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petergunstone

St James' Didsbury: Walker Organ (ex-RNCM)

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The 1992 Walker Organ, formerly installed in the Royal Northern College of Music's 'Organ Room' (http://www.npor.org.uk/NPORView.html?RI=D07597) has been purchased by and installed in St James' Church, Didsbury by Wood of Huddersfield. The organ became available following the demise of the RNCM's Organ Department.

Whilst this latter occasion is a sad one for me as a former RNCM postgraduate organ student (1999-2001), the outcome is happy as I grew up in the Parish of St James' & Emmanuel Didsbury, and initiated an organ project just under 20 years ago to replace the then ageing Jardine/Warrington/Cyril Wood workhorse. It is very satisfying to see this responsive, mechanical action organ in place of the former flabby, albeit much-loved instrument. (Emmanuel Church on Barlow Moor Road has been home to the BBC Daily Service for the past quarter century, and houses a Young/Conacher/Wood of Huddesfield 2M instrument).

I have heard and played the organ. Whilst it is, inevitably, settling into its new location, it will be a fine asset to the parish, complementing the more romantic organ in Emmanuel. I understand that St James' may become a regional centre of organ education.

The instrument is installed to the west of the 'vestries', in front of the former organ's west-facing pipe display.

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I attach a couple of poor-quality photos which are the best I can offer for your interest. The remains of the Jardine/... organ can be seen in the background. Whilst there are no immediate plans for the former organ chamber, apart from stripping out the organ, the long-term plan has been to construct some badly-needed multi-purpose rooms, especially for Children's Ministry during Sunday Services.  The 'vestries' space is the size of a decent semi-detached house, so there is plenty of scope for its meaningful deployment.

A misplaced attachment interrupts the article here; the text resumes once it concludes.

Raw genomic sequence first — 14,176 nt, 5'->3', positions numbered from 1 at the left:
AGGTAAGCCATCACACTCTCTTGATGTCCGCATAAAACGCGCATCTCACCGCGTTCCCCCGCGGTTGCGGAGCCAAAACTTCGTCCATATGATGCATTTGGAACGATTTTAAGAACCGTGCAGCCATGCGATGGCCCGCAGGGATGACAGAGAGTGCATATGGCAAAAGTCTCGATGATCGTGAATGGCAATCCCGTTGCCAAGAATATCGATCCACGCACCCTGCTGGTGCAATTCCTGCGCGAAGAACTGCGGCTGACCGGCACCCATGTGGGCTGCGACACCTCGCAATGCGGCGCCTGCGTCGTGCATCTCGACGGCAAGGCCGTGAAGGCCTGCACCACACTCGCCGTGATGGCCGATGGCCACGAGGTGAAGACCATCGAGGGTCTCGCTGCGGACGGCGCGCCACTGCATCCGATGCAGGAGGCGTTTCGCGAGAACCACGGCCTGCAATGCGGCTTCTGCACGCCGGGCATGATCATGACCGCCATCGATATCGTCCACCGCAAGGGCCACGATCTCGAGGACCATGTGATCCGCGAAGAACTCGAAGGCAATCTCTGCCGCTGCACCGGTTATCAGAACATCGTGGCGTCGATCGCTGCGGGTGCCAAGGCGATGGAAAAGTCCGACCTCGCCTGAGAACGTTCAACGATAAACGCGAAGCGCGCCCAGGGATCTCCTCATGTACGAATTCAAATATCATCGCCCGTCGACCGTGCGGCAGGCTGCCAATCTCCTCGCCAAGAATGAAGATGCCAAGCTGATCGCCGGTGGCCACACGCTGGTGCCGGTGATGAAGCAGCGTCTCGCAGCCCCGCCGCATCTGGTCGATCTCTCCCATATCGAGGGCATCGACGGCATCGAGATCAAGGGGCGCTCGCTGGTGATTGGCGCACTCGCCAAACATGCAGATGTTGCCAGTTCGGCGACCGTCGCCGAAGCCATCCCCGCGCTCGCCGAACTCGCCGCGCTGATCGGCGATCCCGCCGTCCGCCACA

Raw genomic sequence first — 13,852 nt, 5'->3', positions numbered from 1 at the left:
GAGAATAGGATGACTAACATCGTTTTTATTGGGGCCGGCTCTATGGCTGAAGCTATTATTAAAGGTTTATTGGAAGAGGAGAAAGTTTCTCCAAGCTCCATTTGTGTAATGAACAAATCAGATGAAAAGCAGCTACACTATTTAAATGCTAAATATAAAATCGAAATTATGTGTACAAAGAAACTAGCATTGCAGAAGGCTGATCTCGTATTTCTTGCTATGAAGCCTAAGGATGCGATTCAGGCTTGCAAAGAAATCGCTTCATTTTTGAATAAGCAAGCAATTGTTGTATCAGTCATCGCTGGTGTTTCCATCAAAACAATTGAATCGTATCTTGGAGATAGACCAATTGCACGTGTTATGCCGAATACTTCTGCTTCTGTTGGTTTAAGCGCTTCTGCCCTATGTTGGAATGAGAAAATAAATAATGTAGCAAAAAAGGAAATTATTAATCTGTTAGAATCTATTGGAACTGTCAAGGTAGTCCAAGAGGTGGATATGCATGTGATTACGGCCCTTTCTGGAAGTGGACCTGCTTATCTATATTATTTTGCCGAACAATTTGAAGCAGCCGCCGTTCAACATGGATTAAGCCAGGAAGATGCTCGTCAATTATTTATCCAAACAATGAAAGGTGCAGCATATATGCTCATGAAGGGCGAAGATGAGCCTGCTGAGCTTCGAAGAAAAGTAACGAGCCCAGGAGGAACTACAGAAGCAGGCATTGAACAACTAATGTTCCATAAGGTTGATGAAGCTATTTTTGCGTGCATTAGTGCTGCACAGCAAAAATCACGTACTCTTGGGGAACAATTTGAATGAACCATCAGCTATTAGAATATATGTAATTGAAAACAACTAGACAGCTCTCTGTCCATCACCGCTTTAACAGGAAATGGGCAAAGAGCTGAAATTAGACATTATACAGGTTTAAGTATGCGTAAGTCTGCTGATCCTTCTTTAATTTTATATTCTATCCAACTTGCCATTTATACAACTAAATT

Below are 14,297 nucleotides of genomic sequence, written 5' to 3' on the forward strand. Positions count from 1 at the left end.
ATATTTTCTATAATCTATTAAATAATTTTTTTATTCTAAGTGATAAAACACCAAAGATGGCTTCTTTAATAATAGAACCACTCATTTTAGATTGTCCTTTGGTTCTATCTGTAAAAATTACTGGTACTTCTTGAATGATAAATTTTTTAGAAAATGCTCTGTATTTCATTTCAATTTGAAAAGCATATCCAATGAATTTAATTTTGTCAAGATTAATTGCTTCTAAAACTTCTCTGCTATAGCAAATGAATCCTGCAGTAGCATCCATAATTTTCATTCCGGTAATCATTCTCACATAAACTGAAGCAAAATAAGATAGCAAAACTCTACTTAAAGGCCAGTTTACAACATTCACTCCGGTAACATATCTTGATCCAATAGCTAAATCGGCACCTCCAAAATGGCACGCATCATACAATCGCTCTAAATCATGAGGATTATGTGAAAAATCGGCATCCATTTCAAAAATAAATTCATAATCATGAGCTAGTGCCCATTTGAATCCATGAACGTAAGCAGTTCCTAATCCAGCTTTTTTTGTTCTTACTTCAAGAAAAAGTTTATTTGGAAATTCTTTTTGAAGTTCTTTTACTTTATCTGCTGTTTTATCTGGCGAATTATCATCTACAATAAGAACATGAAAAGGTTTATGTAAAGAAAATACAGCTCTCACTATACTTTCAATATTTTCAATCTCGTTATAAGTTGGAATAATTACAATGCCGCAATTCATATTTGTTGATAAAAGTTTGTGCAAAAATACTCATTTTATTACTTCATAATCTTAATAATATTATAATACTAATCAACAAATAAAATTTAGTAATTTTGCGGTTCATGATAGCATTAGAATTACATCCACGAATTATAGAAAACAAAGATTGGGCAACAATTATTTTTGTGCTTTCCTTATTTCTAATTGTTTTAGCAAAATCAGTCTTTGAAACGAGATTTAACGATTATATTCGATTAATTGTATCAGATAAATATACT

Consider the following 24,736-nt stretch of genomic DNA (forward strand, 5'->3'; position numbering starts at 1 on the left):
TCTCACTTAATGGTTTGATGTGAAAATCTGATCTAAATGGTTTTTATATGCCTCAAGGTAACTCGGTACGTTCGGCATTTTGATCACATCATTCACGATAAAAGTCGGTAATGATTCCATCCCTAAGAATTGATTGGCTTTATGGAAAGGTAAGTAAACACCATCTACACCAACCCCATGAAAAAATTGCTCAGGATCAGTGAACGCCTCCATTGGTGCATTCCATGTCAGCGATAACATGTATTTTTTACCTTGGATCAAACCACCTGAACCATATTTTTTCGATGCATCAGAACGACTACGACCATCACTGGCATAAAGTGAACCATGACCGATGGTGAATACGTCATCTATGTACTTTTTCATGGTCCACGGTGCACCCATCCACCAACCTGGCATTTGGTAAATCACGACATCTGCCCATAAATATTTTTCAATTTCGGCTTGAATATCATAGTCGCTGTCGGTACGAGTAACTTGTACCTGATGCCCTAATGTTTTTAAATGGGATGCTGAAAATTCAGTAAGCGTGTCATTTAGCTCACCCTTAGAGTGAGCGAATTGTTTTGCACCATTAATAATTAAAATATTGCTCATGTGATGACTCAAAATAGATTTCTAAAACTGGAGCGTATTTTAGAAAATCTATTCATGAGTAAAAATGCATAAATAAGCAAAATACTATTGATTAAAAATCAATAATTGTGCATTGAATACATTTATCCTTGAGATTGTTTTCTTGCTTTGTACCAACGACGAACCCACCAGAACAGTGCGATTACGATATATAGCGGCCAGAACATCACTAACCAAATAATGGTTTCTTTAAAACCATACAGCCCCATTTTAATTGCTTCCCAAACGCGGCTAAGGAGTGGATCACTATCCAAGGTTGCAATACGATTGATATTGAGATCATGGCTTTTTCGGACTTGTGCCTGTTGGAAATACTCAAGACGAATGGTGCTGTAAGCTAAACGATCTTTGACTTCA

The specification remains:

  • Great: Open Diapason 8; Chimney Flute 8; Principal 4; Fifteenth 2; Mixture III; Hautboy 8.
  • (Brustwerk) Positive: Stopped Flute 8; Flute 4; Nazard 2 2/3; Gemshorn 2; Tierce 1 3/5; Larigot 1 1/3.
  • Pedal: Subbass 16; Flute 8; Choral Bass 4; Fagot 16.
  • Couplers: Pos/Gt; Pos/Pd; Gt/Pd (draw stops and pedal levers).
  • Tremulant (to the whole organ).
  • Balanced swell pedal to positive, although the swell shutters are not currently installed, and I don't know if there are plans to install them or not.

If I recall rightly, this instrument was built by Walkers for another client, who then commissioned another instrument, rendering this instrument surplus to requirements. This led to its acquisition by the RNCM, who installed swell shutters to the Positive in place of the original folding doors (see photo below), in order that the instrument might be more versatile, especially for examinations.

Well done to all involved - a fine outcome for this instrument, for the church, and - potentially - for regional organ education.

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photo 1.JPG

photo 2.JPG

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23 hours ago, petergunstone said:

The organ became available following the demise of the RNCM's Organ Department.

I wasn't aware of this.  What a shame.  

I expect that there will be very few university music departments offering organ tuition now, apart from at least some of the Oxbridge colleges.